It was noted last summer that the Blip Festival was going to be “paused”. But there was always hope (or the expectation) that the world’s most recognized and celebrated chiptunes gala would eventually make a comeback, after batteries have been recharged.
But last night an email was sent out, to let everyone know that it is indeed the end of the road. Via the Blip Festival team, and in its entirety:
/// THANKS & FAREWELL FROM THE BLIP FESTIVAL
// THE WRAP UP …
Those of you who joined us last October for Blip Festival Tokyo, whether in-person or via the live stream, will probably agree that the whole joyous affair served as an appropriately spectacular and thunderous finale for the Blip Festival event series as a whole. And whether you attended that one, or one of our other eleven editions over the past six years, or just tuned in, spread the word, and otherwise cheered it all on from afar — we’d like to thank you for helping make the Blip Festival event series what it was. It’s been a blast for us. We hope it’s been fun for you too.
Unfortunately, a very lucky few were able to witness Blip Festival Tokyo 2012 firsthand, a little over two weekends ago. Thankfully, some individuals have stepped forward to deliver much-appreciated scraps for the rest of us.
First we have the images you see above, courtesy of Marjorie Becker, who without question is the chipscene’s most prolific and accomplished photographer; she’s essentially the 8bit equivalent to Charles Peterson, for those of your familiar with world of rock and roll.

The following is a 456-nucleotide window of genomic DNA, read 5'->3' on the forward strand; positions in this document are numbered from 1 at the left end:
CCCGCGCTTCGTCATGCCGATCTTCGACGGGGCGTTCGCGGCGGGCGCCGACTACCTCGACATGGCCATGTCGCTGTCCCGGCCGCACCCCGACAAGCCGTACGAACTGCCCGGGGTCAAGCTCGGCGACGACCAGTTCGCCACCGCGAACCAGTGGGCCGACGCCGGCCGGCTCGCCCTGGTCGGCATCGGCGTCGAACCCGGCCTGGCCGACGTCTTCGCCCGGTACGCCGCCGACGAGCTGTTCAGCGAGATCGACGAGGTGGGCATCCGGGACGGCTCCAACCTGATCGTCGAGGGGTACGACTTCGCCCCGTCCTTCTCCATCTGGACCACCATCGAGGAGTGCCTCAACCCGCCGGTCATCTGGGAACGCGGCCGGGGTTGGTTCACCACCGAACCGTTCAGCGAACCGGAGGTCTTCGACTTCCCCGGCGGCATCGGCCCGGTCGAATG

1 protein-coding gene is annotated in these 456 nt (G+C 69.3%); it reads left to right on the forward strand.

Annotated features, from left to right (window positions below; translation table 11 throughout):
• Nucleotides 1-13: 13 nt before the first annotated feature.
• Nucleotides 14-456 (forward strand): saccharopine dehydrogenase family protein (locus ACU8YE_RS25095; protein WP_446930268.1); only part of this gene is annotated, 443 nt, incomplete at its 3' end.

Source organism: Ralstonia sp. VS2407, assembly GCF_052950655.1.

I’ve got the blues, big time. Why? Because I’m not in Tokyo, Japan at this exact moment. Which is an awesome place to be generally speaking: you’ve got thriving arcades, beef bowl and curry rice shops at every turn, plus let’s not forget cat cafes.
But in less than 24 hours, there will be a massive convergence of the finest chiptuners from across the globe, and of epic proportions, no exaggeration. All gathering for Blip Tokyo 2k12. Which, as previously noted, is set to be the last Blip for the foreseeable future.
Everyone who will be in attendance are damn lucky, that’s all I can say. But at least the rest of us have this fab flyer in the form of a SNES ROM. Code by Batsly Adams, gfx by KeFF, music by Zabutom. For maximum effectiveness, run the file in your emulator of choice.
There’s still 18 or so hours left till showtime, I believe. Guess it’s better late than never to check for ultra last minute deals on flights!
A friend recently asked about one of the Instragram pictures I posted last week (the one with the CD). I then realized that not everyone is necessarily familiar with Sakamoto Kyoju, aka Prof. Sakamoto. So I’m here to fix that.
I honestly don’t know all that much about the guy, other than his ability to tap into the sounds of classic 8-bit games, in a way that’s wholly unique to Japanese chiptuners. Plus how he wears a Famicom strapped to his head. See for yourself, via his YouTube channel.